DAD Heritage Exhibition
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The DAD Heritage exhibition aims to make a distinctive contribution to collecting, conserving, interpreting and narrating the history and heritage that informs the work of Black dancers in contemporary Britain. It is made up of two components a photographic exhibition and a book called Voicing Black Dance: 1930’s to 1990’s – The British Experience.
In October 2006, the Association of Dance of the African Diaspora (ADAD, now part of One Dance UK) collaborated with The Theatre Museum (now resides with the V&A Museum’s main site) to present a ground-breaking photographic exhibition representing the presence of Black dance in Britain over seven decades under consideration. A small sample of key artists and companies was featured as the whole panorama would be impossible to cover in the limited spaces made available. The exhibition serves as snapshots of the evolving success of Black dance in Britain, which we hope will inspire many more attempts to cover a more in-depth and focused exploration. We present Moments… with the intention to strategically include as wide a range of performers and companies as possible and thereby highlight critically-important contributors to the development of Black dance in its varying dimensions spanning 70 years of success.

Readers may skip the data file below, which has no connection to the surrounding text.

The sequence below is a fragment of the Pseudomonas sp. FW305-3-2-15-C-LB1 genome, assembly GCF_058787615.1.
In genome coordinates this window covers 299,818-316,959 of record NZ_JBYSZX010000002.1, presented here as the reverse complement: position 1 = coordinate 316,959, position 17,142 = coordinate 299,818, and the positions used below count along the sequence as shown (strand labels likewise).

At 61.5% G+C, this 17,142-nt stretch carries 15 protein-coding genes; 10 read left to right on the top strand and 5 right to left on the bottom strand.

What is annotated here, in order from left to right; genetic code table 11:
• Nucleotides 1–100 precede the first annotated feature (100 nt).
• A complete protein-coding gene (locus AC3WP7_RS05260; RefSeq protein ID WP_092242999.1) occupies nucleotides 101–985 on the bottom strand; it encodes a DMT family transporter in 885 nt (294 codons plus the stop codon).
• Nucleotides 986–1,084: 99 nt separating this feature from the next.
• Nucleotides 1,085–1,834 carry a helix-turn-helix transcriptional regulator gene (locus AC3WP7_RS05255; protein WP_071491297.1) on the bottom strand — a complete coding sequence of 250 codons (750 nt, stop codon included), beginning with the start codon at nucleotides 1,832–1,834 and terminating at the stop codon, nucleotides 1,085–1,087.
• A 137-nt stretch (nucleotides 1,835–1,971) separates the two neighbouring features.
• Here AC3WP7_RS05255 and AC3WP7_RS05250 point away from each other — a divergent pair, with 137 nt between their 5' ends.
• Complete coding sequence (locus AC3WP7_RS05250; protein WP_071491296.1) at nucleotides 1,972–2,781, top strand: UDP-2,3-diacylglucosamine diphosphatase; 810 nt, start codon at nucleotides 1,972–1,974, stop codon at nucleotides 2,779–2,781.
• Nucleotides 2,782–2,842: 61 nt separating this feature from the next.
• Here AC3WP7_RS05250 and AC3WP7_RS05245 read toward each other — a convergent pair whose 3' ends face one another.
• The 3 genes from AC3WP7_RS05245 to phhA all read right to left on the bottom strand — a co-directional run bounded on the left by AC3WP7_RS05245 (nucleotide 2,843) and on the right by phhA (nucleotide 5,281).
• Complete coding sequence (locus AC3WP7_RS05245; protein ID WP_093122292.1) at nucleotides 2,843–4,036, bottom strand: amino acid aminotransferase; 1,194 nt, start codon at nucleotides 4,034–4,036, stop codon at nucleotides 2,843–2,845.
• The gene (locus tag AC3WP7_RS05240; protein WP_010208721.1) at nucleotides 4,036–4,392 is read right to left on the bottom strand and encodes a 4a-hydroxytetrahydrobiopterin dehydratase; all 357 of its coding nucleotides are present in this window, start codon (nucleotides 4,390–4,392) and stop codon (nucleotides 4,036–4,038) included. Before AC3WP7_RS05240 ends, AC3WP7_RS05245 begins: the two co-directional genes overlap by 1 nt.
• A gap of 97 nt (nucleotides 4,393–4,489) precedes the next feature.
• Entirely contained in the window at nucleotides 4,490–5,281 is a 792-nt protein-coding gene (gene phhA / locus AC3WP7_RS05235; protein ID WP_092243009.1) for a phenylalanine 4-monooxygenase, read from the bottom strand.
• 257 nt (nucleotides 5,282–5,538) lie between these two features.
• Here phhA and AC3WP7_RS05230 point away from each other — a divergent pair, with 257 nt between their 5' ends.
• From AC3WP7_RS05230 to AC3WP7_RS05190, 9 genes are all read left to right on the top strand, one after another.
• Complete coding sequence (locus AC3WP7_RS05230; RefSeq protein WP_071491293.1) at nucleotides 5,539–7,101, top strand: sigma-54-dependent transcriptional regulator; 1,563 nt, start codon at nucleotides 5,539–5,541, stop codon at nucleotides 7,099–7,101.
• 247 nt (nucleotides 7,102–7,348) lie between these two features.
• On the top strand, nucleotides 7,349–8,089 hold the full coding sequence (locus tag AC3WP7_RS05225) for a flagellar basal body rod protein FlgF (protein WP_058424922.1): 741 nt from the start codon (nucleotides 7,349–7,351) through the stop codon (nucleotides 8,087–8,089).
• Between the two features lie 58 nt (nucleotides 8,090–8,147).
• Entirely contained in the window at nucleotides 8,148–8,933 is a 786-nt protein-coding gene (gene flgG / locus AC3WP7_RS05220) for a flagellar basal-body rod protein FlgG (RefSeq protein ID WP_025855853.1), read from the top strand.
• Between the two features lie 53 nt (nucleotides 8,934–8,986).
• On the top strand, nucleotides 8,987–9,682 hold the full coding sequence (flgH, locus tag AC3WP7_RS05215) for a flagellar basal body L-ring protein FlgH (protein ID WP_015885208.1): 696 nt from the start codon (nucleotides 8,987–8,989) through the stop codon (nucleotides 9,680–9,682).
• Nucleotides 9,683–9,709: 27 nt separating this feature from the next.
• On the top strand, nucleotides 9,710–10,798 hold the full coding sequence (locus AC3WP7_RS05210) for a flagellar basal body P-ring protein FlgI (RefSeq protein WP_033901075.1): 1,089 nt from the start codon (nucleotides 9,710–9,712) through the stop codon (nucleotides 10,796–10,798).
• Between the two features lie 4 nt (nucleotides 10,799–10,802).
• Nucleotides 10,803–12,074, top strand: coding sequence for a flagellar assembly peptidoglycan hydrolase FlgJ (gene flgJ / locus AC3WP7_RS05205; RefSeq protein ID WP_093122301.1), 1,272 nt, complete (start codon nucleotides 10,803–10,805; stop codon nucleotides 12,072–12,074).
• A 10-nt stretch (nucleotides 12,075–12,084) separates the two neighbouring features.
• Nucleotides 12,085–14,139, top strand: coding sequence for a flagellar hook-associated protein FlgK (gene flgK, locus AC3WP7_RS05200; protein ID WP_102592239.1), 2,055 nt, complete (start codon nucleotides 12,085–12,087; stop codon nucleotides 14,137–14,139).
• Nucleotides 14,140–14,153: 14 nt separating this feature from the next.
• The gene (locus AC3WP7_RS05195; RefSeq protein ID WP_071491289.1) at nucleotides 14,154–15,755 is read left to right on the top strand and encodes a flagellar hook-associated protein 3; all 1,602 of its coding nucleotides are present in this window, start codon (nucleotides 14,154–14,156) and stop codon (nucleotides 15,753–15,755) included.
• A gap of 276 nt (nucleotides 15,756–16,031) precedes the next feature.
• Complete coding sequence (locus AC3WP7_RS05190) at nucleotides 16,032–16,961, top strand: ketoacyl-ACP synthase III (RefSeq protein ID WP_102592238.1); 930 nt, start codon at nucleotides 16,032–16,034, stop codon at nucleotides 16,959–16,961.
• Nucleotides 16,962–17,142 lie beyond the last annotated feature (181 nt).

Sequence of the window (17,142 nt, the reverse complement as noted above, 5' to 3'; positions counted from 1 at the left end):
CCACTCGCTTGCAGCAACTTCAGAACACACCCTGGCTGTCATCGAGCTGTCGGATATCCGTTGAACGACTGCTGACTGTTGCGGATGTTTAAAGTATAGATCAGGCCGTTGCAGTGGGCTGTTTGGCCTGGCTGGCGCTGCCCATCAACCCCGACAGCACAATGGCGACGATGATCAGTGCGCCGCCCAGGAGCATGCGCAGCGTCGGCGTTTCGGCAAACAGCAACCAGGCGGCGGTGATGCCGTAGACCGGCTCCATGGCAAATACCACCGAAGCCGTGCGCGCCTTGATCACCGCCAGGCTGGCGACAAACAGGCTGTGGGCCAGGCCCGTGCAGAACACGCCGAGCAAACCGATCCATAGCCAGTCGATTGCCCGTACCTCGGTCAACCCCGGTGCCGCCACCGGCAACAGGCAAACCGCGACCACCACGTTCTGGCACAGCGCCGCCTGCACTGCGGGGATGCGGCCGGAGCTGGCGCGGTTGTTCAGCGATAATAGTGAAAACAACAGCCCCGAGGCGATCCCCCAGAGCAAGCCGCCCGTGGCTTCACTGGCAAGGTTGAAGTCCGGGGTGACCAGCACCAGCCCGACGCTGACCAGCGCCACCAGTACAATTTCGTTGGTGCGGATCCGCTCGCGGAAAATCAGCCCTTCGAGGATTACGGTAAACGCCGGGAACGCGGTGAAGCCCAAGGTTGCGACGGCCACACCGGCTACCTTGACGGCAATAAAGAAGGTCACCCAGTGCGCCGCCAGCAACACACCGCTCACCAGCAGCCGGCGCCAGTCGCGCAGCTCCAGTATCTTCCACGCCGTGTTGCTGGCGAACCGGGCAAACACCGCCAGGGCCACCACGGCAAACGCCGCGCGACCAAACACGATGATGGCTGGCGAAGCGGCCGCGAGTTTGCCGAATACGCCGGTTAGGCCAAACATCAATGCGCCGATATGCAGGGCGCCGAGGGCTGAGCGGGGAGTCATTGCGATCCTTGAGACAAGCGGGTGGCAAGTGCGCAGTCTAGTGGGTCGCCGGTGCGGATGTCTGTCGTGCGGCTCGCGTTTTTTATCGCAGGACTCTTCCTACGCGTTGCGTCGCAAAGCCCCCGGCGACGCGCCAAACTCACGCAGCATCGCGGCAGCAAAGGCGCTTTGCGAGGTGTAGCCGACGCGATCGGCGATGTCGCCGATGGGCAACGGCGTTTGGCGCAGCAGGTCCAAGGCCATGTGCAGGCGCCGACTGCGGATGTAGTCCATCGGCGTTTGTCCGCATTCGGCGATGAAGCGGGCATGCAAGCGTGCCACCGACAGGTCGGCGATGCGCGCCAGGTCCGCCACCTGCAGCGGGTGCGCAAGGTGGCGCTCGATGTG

Moments… features memorable dance companies that have contributed to Black British Dance history such as Steel and Skin, MAAS Movers, Adzido, Kokuma, IRIE! Dance Theatre, Carl Campbell Dance Company 7, Phoenix Dance Theatre in the 1980s, Union Dance Company, Jiving Lindy Hoppers, Delado Dance , JazzXchange, Bullies Ballerinas, Badejo Arts, and RJC. Other talented artists featured include: Namron OBE Esq., Cathy Lewis, Sheron Wray, Carol Straker, Kenneth Tharpe OBE and many others who danced with mainstream companies such as Rambert Dance Company, London Contemporary Dance Theatre and English National Ballet.
Photographs were sourced from leading photographers such as Roger Wood, Baron, Dee Conway, Chris Nash, Atinuke Olumekun and Anthony Crickmay; as well as from the archives of the Theatre Museum, (Trinity) Laban, The National Resource Centre for Dance and the New York Public Library. Additionally, photographs from private collections were exhibited for the first time.